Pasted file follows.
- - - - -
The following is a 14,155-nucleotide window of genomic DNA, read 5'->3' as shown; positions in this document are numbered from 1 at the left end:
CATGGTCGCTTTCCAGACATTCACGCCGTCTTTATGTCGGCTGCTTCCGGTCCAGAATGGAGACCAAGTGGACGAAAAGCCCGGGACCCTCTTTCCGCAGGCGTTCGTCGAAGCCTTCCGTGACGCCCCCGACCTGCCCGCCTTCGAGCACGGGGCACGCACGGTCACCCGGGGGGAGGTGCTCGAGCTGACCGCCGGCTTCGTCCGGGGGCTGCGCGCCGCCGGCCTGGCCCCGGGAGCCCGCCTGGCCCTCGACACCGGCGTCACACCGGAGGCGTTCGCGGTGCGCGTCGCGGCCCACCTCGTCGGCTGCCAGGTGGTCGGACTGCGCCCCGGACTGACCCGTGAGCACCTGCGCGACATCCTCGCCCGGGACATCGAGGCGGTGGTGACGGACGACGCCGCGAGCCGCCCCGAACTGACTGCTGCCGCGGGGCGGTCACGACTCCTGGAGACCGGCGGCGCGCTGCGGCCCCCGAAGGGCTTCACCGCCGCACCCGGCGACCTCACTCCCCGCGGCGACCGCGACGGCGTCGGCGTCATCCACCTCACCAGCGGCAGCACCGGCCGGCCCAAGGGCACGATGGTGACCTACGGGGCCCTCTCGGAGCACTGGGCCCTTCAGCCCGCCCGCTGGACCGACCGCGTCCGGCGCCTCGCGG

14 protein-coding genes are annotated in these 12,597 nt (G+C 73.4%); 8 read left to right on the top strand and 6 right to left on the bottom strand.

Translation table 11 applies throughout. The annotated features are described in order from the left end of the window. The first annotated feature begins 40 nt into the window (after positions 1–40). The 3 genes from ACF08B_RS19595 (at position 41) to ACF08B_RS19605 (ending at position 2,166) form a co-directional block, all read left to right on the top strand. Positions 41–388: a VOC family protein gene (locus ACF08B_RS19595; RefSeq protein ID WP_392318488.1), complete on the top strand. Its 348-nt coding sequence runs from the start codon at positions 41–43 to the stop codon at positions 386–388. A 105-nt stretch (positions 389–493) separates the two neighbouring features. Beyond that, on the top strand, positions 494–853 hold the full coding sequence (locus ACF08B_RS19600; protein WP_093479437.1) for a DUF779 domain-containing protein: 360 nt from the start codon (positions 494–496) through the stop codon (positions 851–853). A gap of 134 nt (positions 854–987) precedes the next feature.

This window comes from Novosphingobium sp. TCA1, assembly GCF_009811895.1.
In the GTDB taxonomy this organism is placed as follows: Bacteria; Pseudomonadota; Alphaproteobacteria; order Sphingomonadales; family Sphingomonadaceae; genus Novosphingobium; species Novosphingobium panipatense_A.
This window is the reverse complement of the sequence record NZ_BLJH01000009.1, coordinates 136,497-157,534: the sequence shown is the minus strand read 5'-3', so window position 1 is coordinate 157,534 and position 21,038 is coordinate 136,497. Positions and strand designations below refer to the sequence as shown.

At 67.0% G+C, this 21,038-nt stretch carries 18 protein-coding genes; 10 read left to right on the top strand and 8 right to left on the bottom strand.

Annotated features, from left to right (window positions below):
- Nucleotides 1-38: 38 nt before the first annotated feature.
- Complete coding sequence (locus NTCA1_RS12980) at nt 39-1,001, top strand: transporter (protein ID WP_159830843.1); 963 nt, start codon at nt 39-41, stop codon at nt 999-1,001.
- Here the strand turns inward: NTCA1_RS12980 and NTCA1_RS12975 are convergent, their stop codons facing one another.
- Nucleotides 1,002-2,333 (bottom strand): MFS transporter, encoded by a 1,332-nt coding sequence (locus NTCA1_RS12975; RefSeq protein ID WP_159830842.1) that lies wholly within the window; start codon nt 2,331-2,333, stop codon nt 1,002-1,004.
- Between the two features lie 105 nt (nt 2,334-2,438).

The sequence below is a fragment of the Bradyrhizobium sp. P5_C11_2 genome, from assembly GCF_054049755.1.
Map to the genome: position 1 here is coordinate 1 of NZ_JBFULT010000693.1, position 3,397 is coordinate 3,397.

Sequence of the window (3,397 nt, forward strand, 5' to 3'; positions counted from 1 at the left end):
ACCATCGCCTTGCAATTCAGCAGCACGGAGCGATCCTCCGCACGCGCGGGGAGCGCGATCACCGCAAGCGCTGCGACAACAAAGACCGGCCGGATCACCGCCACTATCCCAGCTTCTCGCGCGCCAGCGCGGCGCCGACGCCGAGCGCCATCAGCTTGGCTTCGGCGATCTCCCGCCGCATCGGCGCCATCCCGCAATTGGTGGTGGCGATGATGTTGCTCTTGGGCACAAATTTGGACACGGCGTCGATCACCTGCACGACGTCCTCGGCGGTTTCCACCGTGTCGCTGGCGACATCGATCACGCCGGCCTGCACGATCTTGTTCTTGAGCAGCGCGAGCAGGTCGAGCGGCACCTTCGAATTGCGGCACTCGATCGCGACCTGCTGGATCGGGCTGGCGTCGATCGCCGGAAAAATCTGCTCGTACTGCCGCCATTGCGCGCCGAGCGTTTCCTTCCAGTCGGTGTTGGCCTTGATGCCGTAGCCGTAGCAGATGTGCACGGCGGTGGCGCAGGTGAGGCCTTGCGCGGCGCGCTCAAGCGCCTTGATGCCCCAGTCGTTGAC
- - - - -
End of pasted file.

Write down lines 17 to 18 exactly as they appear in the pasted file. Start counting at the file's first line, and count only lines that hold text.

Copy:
Sequence of the window (3,397 nt, forward strand, 5' to 3'; positions counted from 1 at the left end):
ACCATCGCCTTGCAATTCAGCAGCACGGAGCGATCCTCCGCACGCGCGGGGAGCGCGATCACCGCAAGCGCTGCGACAACAAAGACCGGCCGGATCACCGCCACTATCCCAGCTTCTCGCGCGCCAGCGCGGCGCCGACGCCGAGCGCCATCAGCTTGGCTTCGGCGATCTCCCGCCGCATCGGCGCCATCCCGCAATTGGTGGTGGCGATGATGTTGCTCTTGGGCACAAATTTGGACACGGCGTCGATCACCTGCACGACGTCCTCGGCGGTTTCCACCGTGTCGCTGGCGACATCGATCACGCCGGCCTGCACGATCTTGTTCTTGAGCAGCGCGAGCAGGTCGAGCGGCACCTTCGAATTGCGGCACTCGATCGCGACCTGCTGGATCGGGCTGGCGTCGATCGCCGGAAAAATCTGCTCGTACTGCCGCCATTGCGCGCCGAGCGTTTCCTTCCAGTCGGTGTTGGCCTTGATGCCGTAGCCGTAGCAGATGTGCACGGCGGTGGCGCAGGTGAGGCCTTGCGCGGCGCGCTCAAGCGCCTTGATGCCCCAGTCGTTGAC